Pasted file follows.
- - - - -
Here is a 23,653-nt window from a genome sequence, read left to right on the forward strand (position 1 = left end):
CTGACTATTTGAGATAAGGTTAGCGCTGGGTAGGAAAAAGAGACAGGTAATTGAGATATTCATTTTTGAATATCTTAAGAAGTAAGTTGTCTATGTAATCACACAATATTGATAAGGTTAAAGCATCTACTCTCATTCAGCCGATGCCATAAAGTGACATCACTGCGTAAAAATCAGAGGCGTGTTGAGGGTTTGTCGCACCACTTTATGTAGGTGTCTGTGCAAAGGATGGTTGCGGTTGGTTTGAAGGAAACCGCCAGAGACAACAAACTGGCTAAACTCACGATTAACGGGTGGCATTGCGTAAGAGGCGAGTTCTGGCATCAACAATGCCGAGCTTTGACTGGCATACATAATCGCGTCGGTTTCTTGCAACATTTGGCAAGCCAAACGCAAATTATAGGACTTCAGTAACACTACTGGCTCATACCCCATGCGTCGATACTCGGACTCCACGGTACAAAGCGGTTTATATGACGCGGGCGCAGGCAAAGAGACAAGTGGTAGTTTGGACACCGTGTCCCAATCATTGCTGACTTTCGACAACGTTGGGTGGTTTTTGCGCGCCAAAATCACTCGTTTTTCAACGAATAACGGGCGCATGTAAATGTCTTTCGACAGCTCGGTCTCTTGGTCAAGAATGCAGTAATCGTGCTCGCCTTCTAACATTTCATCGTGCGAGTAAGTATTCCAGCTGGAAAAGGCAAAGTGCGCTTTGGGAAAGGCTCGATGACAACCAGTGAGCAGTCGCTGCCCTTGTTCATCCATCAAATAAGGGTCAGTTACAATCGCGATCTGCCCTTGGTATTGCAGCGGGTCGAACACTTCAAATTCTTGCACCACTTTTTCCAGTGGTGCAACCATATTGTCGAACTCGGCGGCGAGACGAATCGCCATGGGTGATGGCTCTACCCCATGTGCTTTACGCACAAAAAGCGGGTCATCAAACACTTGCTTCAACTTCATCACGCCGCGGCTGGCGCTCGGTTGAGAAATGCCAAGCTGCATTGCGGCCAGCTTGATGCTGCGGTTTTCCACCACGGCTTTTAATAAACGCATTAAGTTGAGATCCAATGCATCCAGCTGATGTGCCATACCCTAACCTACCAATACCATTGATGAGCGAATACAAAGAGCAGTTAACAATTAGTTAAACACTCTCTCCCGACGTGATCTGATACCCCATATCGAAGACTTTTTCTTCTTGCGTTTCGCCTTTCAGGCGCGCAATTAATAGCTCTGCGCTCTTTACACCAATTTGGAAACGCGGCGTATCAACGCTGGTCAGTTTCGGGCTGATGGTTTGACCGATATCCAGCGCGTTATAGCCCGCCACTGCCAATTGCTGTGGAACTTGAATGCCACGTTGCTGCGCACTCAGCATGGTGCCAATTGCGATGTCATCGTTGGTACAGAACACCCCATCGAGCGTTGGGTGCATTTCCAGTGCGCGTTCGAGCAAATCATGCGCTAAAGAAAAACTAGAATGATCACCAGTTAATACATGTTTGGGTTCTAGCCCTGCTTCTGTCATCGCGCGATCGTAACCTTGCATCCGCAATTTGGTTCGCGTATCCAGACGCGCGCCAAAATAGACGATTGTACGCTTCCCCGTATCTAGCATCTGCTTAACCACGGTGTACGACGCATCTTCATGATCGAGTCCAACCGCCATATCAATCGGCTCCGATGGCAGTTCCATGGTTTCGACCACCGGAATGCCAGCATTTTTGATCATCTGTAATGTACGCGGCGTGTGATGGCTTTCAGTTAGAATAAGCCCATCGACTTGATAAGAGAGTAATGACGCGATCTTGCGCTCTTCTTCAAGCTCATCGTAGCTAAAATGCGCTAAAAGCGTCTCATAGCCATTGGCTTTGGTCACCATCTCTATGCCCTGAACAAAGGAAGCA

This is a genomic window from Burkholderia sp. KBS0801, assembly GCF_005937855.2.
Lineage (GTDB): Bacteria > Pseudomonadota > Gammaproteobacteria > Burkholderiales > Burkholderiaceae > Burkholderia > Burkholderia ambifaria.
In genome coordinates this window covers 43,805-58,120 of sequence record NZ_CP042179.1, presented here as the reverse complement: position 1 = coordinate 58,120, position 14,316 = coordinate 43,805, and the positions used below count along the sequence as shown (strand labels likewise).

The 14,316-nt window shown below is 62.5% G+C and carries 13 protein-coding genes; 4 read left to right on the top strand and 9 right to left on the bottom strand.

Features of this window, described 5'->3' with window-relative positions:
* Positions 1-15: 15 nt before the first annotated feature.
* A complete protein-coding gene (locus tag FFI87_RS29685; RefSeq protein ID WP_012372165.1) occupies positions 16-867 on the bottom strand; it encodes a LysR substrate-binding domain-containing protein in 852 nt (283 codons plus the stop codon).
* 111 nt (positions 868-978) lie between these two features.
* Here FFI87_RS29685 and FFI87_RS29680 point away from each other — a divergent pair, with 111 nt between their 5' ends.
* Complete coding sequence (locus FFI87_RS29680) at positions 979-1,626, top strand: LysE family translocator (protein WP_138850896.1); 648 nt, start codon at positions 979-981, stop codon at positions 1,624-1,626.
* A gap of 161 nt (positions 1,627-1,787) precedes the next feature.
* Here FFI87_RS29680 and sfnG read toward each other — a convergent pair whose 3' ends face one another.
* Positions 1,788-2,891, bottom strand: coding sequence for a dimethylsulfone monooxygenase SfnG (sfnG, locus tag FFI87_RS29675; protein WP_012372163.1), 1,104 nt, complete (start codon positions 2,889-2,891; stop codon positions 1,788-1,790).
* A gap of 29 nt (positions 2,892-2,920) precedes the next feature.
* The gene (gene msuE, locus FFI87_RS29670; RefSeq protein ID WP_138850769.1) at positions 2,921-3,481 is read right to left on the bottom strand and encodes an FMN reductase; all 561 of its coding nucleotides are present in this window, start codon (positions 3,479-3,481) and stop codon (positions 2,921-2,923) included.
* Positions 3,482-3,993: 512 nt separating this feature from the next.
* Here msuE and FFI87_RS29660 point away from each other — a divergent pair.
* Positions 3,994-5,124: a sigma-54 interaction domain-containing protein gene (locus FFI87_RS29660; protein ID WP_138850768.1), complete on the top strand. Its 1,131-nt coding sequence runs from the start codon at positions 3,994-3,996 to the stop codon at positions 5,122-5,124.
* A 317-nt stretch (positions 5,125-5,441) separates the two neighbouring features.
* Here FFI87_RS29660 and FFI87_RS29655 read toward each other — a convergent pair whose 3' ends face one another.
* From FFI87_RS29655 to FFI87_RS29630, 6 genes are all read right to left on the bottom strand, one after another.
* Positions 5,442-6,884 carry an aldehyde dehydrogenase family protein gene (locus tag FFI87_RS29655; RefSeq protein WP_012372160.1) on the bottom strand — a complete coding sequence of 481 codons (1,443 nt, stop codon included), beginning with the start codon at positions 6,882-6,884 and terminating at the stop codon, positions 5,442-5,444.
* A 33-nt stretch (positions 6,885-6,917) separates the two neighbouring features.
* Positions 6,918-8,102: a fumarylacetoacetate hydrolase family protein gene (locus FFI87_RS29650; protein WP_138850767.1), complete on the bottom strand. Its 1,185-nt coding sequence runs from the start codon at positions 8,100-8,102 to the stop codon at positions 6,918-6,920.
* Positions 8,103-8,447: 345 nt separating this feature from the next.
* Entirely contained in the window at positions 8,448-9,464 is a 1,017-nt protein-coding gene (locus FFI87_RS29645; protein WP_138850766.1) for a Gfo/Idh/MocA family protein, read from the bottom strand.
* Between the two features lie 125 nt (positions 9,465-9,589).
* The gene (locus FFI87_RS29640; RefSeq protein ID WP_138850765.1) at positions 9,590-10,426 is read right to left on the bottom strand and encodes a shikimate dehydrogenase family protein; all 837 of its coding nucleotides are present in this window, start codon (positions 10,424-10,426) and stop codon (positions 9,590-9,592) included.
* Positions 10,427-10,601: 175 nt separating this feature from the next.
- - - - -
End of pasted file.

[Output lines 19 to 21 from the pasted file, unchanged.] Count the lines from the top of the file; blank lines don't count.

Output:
* Here msuE and FFI87_RS29660 point away from each other — a divergent pair.
* Positions 3,994-5,124: a sigma-54 interaction domain-containing protein gene (locus FFI87_RS29660; protein ID WP_138850768.1), complete on the top strand. Its 1,131-nt coding sequence runs from the start codon at positions 3,994-3,996 to the stop codon at positions 5,122-5,124.
* A 317-nt stretch (positions 5,125-5,441) separates the two neighbouring features.